Thermoforming Quarterly is a journal published quarterly by the Thermoforming Division of the Society of Plastics Engineers. The magazine is a great way to keep up with industry trends and developments. SPE Thermoforming Division members receive the magazine by mail four times a year. Non-members can access old issues here via PDF file. If you are not an SPE member this is a great reason to join! Become a member today to start receiving this valuable information in your mailbox.

We welcome objective, technical and related articles that provide valuable information to our community of thermoformers, toolmakers, material suppliers and OEMs. Articles are typically 1500-2000 words. We recommend viewing past articles for further guidance. All submissions should be in MS Word, 12-pt Times New Roman.

Artwork, illustrations, photos and graphics should be 300 dpi. We prefer .eps .jpeg and .pdf files

Deadlines for copy and artwork – 1st Quarter: February 15; 2nd Quarter: May 15; 3rd Quarter: August 1; 4th Quarter: November 15

All submissions can be sent to Conor Carlin, Editor, at cpcarlin@gmail.com

Thermoforming Quarterly Sponsorship Sales Contact:  Lesley Kyle, +1 914-671-9524 or lesley@openmindworks.com

Fourth Quarter 2018

Technology to Optimize Thermoforming Processes
By ToolVision GmbH

Toolvision GmbH, headquartered in Zusmarshausen / Swabia, develops modern measuring technology that is adapted to the requirements of thermoforming. All phases of the production processes can now be monitored, documented and illustrated as a graphic thanks to software. The ToolVision® sensor package, which is integrated into the respective thermoformer and adapted to the tool, provides a graphic visualization of all relevant parameters throughout the entire thermoforming process. The advantages are clear to see: unit costs are reduced, rejects are avoided, tools are protected and preserved, and start-up times are faster, all of which saves time and money.

Exact Depiction of the Thermoforming Process
The ToolVision system consists of up to twelve sensors that are directly integrated into the tool or the machine and are individually adapted to the respective requirements. Up to 125 individual pieces of measurement data are generated per measurement channel each second, all of which are analyzed in real time. This entails a precise infrared camera visualizing and controlling the temperature of the tools and plastic sheet and transmitting a warning notification to the system in the event of the slightest deviation during the thermoforming process. The monitoring is carried out using envelope curves, which are either placed on the process curves as a quality window, or with the aid of the hotspots from the infrared camera. If the quality window is breached, the corresponding reaction can be instigated in real time. Colored reference graphs illustrate similar tasks: they provide a visual depiction of the target and actual curves in direct comparison. When the results are then implemented in the thermoforming process, it can significantly accelerate the start-up of the machine.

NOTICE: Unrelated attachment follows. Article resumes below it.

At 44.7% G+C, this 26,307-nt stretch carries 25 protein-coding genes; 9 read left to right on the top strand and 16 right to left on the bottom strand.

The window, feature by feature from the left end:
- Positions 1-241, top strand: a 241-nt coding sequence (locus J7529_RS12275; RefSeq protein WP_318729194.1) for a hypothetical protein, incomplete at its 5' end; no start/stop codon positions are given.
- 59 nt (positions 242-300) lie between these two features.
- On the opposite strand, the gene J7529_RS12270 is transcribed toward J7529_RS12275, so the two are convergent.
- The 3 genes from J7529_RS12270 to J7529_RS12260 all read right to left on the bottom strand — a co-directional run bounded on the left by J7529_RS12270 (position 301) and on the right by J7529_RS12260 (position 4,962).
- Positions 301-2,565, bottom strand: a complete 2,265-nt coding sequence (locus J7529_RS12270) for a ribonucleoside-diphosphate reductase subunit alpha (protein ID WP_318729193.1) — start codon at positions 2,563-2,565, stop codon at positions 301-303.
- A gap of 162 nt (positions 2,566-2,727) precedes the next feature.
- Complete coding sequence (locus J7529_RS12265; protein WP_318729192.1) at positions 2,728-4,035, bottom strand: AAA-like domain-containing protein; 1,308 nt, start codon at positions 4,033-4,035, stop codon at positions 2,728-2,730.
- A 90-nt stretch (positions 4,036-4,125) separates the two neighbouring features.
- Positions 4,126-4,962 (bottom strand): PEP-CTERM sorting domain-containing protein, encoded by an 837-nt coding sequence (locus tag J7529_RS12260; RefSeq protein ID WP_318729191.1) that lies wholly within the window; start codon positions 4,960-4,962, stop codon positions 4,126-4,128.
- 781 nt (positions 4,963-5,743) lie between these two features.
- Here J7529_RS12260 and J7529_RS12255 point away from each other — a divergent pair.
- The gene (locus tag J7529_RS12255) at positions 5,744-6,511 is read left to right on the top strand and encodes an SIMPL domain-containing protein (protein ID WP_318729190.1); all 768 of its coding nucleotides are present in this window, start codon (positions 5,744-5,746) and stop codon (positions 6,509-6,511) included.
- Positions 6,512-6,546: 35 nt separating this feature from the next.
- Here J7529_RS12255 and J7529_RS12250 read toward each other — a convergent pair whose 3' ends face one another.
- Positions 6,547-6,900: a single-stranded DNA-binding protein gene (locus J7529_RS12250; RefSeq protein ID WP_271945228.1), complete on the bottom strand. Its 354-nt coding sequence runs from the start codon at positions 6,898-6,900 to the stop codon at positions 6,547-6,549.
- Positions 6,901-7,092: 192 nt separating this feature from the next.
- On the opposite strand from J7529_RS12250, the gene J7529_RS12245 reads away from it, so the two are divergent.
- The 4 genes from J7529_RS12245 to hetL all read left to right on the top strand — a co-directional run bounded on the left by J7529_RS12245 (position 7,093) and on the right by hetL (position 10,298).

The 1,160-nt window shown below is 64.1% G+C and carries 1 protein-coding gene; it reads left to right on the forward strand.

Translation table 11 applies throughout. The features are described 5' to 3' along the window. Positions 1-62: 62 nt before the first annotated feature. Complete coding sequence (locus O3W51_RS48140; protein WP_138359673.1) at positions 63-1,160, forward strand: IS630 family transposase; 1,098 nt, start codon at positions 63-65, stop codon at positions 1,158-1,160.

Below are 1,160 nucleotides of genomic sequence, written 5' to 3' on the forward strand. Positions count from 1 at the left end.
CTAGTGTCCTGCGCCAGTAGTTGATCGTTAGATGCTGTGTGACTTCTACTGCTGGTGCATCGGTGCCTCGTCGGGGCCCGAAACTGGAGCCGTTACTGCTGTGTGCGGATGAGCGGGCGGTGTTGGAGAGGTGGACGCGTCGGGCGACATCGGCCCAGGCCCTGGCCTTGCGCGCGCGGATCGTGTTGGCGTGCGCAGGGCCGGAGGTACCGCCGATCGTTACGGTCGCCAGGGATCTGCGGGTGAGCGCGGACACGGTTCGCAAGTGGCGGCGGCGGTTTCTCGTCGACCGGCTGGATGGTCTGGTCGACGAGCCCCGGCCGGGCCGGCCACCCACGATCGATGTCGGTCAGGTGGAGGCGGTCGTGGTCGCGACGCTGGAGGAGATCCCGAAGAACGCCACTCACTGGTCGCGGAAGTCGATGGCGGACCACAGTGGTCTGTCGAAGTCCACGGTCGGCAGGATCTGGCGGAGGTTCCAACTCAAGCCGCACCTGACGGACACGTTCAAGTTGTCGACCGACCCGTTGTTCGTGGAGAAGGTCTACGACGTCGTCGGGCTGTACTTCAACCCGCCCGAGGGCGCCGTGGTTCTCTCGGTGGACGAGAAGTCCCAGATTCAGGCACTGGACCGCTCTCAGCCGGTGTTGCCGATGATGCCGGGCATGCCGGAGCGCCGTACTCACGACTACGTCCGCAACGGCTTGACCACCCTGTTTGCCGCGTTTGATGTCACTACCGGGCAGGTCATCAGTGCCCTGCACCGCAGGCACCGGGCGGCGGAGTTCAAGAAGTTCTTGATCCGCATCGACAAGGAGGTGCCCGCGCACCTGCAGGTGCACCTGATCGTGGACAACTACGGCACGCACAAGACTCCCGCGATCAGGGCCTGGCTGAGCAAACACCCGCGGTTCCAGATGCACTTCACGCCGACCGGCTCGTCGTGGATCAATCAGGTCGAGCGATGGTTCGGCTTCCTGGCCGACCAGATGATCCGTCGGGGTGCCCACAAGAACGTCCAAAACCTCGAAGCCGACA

Innovation Takes Root in California: Developments in PLA
By Conor Carlin, Editor

“Innovation Takes Root” is a biannual conference hosted by NatureWorks, developer of the Ingeo PLA polymer and the Vercet lactide chemistry platforms. Major topics included the continued evolution of the Ingeo platform, circular economy principles, regulatory and legislative developments related to bio-based plastics, PLA use in additive manufacturing, and new developments in single-serve capsules (they’re not just for coffee anymore). Speakers came from throughout the supply chain, including a bevy of NatureWorks scientists, executives from major brands including Danone and Electrolux, and consultants from The Ellen Macarthur Foundation, whose iconic slides from “The New Plastics Economy” were featured throughout the event.

Beyond new Ingeo-based product introductions from NatureWorks, several leading players in the biopolymer ecosystem announced developments in additive masterbatches such as impact modifiers for transparency, slip and antiblock agents for coefficient of friction changes, and barrier films for enhanced shelf life applications. Sukano (Duncan, SC) presented data on a variety of additives including their transparent modifier S633 as used in thermoformed packaging. This nucleating masterbatch forms many small nucleation sites which increases the speed of crystallization. A melt strength enhancer improves IV and mechanical properties while retaining transparency. Using LDR of 1-3% is shown to reduce brittleness without affecting temperature resistance. For injection molding grades of PLA, Sukano S687-D, an opaque impact modifier, improves elasticity and toughness for high-stress applications when used at 10-30% dosage rates.

Full articles appears in print magazine mailed to members.

2018

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Third Quarter
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2017

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2016

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2015

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